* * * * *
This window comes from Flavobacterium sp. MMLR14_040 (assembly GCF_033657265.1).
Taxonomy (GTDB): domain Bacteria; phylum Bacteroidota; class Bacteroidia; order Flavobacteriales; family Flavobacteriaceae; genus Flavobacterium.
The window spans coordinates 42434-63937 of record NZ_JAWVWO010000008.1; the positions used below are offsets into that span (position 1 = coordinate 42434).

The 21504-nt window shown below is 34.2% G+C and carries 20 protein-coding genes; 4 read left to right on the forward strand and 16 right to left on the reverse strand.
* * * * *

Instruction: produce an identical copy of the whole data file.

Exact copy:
This window comes from Flavobacterium sp. MMLR14_040 (assembly GCF_033657265.1).
Taxonomy (GTDB): domain Bacteria; phylum Bacteroidota; class Bacteroidia; order Flavobacteriales; family Flavobacteriaceae; genus Flavobacterium.
The window spans coordinates 42434-63937 of record NZ_JAWVWO010000008.1; the positions used below are offsets into that span (position 1 = coordinate 42434).

The 21504-nt window shown below is 34.2% G+C and carries 20 protein-coding genes; 4 read left to right on the forward strand and 16 right to left on the reverse strand.